Why Brian Kemp won’t call a special session of the legislature

In the wake of Joe Biden’s win over Donald Trump in Georgia, Trump and his supporters have called on Georgia Gov. Brian Kemp to call a special session of the state legislature for the purpose of appointing a new slate of electors to vote for Trump in the Electoral College.

Today, Brian Kemp — along with Lieutenant Gov. Geoff Duncan — made clear the reason they would not call the legislature into such a session.

The short answer is: it would be unconstitutional according to the state constitution to gavel the legislature into session to appoint a different set of electors than the voters have chosen.

Below is the statement from Kemp and Duncan in its entirety.

“While we understand four members of the Georgia Senate are requesting the convening of a special session of the General Assembly, doing this in order to select a separate slate of presidential electors is not an option that is allowed under state or federal law.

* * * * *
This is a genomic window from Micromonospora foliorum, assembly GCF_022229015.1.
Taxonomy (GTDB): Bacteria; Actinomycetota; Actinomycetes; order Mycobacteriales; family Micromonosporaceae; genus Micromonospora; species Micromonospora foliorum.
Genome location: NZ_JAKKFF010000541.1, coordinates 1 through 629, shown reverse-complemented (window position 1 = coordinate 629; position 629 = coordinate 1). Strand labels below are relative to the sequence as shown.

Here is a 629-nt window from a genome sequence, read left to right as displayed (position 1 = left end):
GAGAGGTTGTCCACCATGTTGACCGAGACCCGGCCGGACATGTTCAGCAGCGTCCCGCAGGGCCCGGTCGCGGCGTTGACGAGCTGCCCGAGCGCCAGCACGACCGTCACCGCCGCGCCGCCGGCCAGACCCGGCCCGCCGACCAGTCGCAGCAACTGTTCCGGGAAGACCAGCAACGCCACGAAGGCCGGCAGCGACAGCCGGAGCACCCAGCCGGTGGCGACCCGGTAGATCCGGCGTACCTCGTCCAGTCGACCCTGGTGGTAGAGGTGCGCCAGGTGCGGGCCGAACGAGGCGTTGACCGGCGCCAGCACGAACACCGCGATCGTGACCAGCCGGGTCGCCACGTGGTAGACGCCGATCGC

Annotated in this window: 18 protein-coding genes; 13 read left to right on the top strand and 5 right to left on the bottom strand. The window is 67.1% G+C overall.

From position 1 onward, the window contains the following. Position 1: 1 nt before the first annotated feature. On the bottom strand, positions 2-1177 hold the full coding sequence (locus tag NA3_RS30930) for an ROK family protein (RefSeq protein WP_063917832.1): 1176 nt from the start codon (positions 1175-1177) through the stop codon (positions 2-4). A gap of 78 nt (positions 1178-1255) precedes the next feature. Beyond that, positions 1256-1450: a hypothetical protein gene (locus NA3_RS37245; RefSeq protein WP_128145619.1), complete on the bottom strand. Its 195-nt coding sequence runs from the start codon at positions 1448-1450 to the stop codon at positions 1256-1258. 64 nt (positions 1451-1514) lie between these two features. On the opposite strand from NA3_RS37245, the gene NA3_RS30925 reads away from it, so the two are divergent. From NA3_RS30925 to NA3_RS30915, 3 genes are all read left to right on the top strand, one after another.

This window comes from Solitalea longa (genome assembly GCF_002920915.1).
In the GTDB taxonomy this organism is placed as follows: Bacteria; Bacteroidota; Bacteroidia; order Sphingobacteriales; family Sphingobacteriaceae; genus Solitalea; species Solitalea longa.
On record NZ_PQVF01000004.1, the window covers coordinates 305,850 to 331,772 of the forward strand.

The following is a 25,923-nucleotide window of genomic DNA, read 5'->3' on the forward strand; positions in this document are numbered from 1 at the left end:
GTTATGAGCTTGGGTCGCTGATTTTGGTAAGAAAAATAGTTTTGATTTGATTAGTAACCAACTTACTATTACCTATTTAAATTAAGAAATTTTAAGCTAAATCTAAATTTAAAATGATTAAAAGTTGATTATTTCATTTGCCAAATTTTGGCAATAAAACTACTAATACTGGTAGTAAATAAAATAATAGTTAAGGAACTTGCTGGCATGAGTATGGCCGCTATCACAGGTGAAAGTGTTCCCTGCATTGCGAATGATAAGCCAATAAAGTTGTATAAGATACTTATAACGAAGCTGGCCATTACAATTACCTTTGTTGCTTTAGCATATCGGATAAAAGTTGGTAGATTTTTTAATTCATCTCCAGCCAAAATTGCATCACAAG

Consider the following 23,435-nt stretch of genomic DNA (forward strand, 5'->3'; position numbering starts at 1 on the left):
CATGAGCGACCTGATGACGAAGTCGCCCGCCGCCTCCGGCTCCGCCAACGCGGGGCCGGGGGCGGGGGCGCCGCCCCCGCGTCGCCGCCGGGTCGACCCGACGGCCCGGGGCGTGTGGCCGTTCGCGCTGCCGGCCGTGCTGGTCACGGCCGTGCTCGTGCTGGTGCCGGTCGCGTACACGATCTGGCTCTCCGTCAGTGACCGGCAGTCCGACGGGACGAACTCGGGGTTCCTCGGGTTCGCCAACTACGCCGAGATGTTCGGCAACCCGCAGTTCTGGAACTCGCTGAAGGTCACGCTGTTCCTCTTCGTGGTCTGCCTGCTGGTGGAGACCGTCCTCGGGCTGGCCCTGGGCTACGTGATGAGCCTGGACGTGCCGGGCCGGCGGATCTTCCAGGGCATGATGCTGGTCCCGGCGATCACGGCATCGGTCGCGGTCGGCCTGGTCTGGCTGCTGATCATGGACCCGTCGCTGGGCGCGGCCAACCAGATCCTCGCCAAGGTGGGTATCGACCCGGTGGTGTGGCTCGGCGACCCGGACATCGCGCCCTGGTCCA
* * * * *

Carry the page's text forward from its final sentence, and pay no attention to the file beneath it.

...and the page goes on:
“State law is clear: the legislature could only direct an alternative method for choosing presidential electors if the election was not able to be held on the date set by federal law. In the 1960s, the General Assembly decided that Georgia’s presidential electors will be determined by the winner of the state’s popular vote. Any attempt by the legislature to retroactively change that process for the November 3rd election would be unconstitutional and immediately enjoined by the courts, resulting in a long legal dispute and no short-term resolution.

“The judicial system remains the only viable – and quickest – option in disputing the results of the November 3rd election in Georgia.”

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